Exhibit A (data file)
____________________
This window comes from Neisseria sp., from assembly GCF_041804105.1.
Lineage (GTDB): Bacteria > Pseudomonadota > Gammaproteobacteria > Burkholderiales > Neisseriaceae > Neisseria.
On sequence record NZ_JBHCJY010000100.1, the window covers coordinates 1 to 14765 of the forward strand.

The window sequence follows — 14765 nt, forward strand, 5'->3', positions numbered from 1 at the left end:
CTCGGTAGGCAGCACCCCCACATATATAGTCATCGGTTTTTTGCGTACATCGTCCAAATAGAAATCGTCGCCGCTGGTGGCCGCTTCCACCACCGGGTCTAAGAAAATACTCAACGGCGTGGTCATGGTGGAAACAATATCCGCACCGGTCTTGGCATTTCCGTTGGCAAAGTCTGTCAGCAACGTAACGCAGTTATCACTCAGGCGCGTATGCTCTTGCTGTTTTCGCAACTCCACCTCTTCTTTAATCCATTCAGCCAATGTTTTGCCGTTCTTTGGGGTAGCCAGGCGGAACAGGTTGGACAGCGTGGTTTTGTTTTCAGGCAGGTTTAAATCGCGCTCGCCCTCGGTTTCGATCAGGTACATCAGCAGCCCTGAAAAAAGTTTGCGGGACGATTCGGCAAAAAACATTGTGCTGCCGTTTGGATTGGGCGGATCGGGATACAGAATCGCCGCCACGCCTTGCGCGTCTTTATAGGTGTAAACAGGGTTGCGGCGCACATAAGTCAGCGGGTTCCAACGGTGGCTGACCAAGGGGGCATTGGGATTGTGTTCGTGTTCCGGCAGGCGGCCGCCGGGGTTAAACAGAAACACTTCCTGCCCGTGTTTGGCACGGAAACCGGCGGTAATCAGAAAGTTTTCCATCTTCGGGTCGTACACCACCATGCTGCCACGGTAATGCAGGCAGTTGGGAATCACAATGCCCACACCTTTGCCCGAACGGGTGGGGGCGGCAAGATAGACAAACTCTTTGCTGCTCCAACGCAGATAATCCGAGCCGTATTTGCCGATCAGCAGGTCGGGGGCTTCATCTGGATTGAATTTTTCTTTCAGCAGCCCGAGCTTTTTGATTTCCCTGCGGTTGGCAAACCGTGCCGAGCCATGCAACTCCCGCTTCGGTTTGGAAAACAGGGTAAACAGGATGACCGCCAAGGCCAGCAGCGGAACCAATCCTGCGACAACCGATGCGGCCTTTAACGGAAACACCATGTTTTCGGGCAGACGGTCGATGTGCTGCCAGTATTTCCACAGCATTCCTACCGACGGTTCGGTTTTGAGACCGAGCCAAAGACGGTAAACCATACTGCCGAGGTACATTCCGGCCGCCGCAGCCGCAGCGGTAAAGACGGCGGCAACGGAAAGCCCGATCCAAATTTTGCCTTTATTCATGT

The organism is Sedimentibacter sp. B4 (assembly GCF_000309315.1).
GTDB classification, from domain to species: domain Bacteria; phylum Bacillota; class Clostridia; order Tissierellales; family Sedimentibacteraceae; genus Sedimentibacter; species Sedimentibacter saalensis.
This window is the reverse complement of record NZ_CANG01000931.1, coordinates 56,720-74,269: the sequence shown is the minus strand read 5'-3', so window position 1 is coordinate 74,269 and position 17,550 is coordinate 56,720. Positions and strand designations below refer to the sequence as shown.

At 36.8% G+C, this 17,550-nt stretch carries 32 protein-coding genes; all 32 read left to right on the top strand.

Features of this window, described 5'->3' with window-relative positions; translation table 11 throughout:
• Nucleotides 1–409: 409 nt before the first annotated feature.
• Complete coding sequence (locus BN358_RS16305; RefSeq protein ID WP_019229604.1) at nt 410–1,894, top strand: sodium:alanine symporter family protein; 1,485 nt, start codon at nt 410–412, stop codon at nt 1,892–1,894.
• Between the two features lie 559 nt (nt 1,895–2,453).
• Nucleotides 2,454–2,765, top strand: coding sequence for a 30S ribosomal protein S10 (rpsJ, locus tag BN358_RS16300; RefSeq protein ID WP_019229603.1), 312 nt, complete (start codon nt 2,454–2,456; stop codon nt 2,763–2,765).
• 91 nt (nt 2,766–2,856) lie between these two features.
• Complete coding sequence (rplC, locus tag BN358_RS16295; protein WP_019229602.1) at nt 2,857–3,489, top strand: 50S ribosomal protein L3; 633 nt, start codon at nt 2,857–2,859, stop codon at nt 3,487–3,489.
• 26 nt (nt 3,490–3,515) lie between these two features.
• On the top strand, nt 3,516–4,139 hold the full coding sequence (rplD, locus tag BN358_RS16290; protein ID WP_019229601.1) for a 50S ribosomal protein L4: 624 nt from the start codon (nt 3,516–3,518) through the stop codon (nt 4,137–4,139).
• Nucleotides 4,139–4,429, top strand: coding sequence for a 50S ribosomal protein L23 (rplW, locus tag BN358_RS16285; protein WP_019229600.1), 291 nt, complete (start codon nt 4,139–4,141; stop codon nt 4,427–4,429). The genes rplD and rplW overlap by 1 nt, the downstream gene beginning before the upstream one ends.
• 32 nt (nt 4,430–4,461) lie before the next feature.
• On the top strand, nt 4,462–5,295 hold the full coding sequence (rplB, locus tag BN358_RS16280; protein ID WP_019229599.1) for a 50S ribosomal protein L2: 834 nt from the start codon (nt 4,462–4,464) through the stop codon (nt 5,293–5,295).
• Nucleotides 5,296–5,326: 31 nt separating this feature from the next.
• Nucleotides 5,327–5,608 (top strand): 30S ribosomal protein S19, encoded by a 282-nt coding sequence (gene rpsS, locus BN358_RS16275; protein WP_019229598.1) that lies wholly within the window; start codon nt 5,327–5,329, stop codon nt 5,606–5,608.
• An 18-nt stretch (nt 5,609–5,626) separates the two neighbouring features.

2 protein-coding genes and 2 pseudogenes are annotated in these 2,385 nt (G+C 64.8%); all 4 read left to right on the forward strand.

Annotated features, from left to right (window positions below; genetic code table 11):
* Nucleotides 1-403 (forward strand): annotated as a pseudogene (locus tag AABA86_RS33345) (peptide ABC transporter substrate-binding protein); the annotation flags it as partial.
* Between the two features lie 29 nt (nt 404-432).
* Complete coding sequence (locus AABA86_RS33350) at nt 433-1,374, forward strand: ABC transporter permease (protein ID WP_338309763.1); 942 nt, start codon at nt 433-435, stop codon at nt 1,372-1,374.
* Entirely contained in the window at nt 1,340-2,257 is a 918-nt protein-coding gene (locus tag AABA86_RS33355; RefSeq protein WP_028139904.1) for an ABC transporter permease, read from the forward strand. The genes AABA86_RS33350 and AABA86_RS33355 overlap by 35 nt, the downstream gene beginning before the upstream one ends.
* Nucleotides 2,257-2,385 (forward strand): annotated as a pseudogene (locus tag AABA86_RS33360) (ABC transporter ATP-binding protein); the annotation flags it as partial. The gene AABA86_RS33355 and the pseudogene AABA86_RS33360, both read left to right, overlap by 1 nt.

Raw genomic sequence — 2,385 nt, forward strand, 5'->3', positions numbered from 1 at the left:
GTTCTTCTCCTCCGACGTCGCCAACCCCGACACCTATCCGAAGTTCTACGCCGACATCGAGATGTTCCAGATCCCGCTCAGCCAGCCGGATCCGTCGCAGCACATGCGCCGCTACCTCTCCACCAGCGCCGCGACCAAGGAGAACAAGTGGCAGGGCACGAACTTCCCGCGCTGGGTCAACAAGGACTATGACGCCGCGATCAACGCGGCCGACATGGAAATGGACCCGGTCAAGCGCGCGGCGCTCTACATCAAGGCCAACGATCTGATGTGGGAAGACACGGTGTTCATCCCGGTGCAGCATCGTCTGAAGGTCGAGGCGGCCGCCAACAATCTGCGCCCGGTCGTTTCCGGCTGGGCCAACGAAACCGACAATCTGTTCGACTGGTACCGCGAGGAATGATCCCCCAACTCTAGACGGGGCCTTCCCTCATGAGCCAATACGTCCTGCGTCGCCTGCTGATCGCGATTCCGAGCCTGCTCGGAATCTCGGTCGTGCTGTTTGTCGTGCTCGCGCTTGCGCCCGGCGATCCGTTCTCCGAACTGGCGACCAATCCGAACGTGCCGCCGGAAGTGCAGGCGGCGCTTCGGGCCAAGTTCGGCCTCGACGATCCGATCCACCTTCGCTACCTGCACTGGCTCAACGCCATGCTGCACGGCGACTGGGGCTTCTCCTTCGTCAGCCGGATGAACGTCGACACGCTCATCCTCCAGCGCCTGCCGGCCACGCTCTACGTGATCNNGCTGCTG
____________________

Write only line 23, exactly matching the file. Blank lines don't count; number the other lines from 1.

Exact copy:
• Nucleotides 5,327–5,608 (top strand): 30S ribosomal protein S19, encoded by a 282-nt coding sequence (gene rpsS, locus BN358_RS16275; protein WP_019229598.1) that lies wholly within the window; start codon nt 5,327–5,329, stop codon nt 5,606–5,608.